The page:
Challenging established medical wisdom about blood pressure and stroke, new British research suggests that extremely variable blood pressure, and not just high blood pressure, can greatly increase a person's risk for stroke.
Peter Rothwell, MD, PhD, a professor of neurology at the University of Oxford, is the lead author of four papers published in the journals
The Lancer and The Lancet Neurology, which examined variable blood pressure and stroke risk.
Study On Variable Blood Pressure
One paper looked at high blood pressure and blood pressure variability in four groups of 2,000 people, each of who had minor strokes, known as transient ischemic attacks (TIA), or "mini-strokes." These are warning signs of stroke risk.
They found that people with the greatest variation in systolic blood pressure (the top number in a blood pressure reading over seven visits to their doctor were six times more likely to have a major stroke. People with the highest blood pressure readings were 15 times more likely to have a stroke.
Underdiagnosis and undertreatment of hypertension is a major problem, Dr. Rothwell said. "The new research shows that part of the problem is likely to have been underrecognition of the impact of variability in blood pressure on diagnosis in routine clinical practice in primary care. It shows that doctors have to make diagnoses on the basis of blood pressure measurements that vary substantially from visit to visit."
The message for doctors is that they have to change the way they view high blood pressure, he said.
"All current clinical guidelines encourage doctors to ignore variability and occasional high readings and to rely exclusively on the average blood pressure from multiple visits or 24-hour monitoring," Dr. Rothwell said. "The new research shows that increased variability in blood pressure, a high maximum blood pressure and episodic hypertension are associated with high risks of stroke and other vascular events, and emphasize that any comfort taken from the fact blood pressure is sometimes normal is false."
Variability can easily be measured when people visit their doctors, although the fact that many people now monitor their blood pressure at home will be helpful in identifying variability," he said.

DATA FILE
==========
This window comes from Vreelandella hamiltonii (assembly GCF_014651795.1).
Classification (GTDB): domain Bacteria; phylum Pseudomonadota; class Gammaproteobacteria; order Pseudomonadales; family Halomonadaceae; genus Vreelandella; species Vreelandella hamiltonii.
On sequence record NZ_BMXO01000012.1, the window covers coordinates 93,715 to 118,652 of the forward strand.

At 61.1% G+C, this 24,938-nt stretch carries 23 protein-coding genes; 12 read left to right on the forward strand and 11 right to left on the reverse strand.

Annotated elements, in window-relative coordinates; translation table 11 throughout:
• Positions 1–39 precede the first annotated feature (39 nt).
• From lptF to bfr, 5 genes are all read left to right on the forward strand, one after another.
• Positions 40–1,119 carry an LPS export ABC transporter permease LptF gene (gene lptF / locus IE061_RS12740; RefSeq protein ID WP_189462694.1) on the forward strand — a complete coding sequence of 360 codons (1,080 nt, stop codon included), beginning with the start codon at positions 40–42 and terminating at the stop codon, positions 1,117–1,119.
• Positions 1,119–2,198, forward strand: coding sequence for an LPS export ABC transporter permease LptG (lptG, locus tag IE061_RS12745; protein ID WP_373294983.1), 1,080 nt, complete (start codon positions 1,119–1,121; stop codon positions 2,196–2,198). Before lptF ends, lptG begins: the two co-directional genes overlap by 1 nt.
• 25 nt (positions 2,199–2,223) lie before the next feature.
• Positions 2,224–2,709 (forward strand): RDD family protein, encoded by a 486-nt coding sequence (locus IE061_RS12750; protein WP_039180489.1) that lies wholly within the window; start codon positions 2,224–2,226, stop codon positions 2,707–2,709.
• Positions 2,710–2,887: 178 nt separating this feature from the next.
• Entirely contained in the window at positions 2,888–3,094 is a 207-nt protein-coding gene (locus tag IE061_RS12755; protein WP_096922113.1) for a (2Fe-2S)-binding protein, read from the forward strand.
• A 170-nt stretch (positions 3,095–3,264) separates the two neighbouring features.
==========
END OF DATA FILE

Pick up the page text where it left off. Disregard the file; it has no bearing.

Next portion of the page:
Best Medications For Blood Pressure Variability
Other papers by Dr. Rothwell and his colleagues indicated that doctors should consider blood pressure variability when they choose among the many drugs now prescribed to control high blood pressure. A meta-analysis of 389 controlled trials found that effects on blood pressure variability explained why some classes of blood pressure drugs were more effective than others in preventing stroke. Another paper looked at the greater effectiveness of calcium channel blockers and thiazide diuretics vs. beta blockers in reducing stroke risk.
The result: "Calcium channel blockers and thiazide diuretics reduce [blood pressure) variability and beta blockers increase it," Dr. Rothwell concluded.
He called for development of new drugs that would stabilize and lower blood pressure at the same time. "Drugs that reduced variability without reducing average blood pressure should still prevent stroke and would be likely to be helpful in patients who cannot tolerate reductions in their average blood pressure," Dr Rothwell theorized.
"I think these findings are very important and very compelling, and may revolutionize how we treat blood pressure in the future," said Philip B. Gorelick, MD, director of the Center for Stroke Research at the University of Illinois, and a leading American expert on blood pressure and stroke. "They provide a very important foundation for change in future treatment."
Dr. Rothwell's findings already are starting to affect Dr. Gorelick's practice, he said.
"First, we may begin to screen patients with blood pressure measurements for variability to see if we can select for classes of drugs that reduce variability," Dr. Gorelick said. "And we can certainly adopt an at-home program to detect blood pressure variability, although within-visit variability seems to be a more important factor."
The findings may also affect the choice of the first drugs prescribed for blood pressure control, he said. "We would consider calcium channel blockers and diuretics for initial use," Dr. Gorelick said.